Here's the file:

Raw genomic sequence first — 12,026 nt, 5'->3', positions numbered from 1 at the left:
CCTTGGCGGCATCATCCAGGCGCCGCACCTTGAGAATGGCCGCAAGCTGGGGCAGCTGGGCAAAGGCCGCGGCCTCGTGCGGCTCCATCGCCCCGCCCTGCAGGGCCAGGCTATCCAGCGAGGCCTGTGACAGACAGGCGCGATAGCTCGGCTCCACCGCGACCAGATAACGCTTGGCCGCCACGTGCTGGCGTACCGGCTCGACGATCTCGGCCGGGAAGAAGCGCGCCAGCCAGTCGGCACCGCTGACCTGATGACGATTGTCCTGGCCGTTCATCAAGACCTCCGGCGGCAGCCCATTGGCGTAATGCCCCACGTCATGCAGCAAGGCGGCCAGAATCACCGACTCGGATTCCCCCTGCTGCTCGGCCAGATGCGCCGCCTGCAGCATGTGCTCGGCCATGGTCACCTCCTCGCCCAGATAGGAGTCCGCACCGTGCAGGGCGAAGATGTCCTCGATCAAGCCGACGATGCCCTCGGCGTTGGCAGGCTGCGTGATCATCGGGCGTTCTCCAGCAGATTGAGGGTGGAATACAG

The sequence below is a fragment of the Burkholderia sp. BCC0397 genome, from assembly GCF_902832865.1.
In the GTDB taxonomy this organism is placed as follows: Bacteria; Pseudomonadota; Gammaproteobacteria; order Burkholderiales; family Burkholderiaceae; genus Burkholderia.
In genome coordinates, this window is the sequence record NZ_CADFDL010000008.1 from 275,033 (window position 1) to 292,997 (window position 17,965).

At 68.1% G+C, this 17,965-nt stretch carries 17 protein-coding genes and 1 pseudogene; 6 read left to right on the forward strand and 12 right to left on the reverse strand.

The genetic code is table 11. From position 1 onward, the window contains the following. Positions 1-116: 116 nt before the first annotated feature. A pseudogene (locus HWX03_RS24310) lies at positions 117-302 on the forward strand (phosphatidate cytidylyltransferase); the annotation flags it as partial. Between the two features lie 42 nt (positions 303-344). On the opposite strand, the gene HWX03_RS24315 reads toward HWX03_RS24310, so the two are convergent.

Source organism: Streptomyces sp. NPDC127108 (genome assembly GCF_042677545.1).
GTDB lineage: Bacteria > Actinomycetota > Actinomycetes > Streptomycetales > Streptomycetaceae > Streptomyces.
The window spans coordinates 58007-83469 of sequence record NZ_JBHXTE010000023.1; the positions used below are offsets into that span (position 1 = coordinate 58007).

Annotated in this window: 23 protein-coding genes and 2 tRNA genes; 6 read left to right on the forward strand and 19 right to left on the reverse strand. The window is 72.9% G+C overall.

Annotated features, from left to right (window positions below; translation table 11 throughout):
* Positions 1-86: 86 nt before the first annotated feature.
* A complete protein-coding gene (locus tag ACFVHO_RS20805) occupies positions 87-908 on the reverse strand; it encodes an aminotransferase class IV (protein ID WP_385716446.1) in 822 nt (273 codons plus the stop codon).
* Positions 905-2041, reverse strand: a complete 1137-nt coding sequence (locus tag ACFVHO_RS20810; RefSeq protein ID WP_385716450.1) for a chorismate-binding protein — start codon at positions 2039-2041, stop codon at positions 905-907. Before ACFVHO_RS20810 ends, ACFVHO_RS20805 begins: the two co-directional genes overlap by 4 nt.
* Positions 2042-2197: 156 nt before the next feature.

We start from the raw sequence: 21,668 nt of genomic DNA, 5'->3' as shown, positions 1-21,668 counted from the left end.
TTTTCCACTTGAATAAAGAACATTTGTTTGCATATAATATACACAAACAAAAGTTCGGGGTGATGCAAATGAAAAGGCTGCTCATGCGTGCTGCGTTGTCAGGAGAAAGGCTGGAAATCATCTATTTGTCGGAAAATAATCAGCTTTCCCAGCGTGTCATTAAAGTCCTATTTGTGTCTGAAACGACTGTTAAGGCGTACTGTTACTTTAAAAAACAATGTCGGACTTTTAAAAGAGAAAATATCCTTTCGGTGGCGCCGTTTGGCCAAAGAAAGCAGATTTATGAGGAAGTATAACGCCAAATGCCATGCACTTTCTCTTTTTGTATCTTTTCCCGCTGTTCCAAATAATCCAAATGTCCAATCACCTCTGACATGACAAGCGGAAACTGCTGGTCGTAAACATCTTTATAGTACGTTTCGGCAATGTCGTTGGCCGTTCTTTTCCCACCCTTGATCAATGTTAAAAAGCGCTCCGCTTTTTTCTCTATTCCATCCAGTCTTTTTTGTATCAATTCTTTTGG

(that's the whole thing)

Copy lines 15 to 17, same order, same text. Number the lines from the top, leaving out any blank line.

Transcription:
* Positions 905-2041, reverse strand: a complete 1137-nt coding sequence (locus tag ACFVHO_RS20810; RefSeq protein ID WP_385716450.1) for a chorismate-binding protein — start codon at positions 2039-2041, stop codon at positions 905-907. Before ACFVHO_RS20810 ends, ACFVHO_RS20805 begins: the two co-directional genes overlap by 4 nt.
* Positions 2042-2197: 156 nt before the next feature.

We start from the raw sequence: 21,668 nt of genomic DNA, 5'->3' as shown, positions 1-21,668 counted from the left end.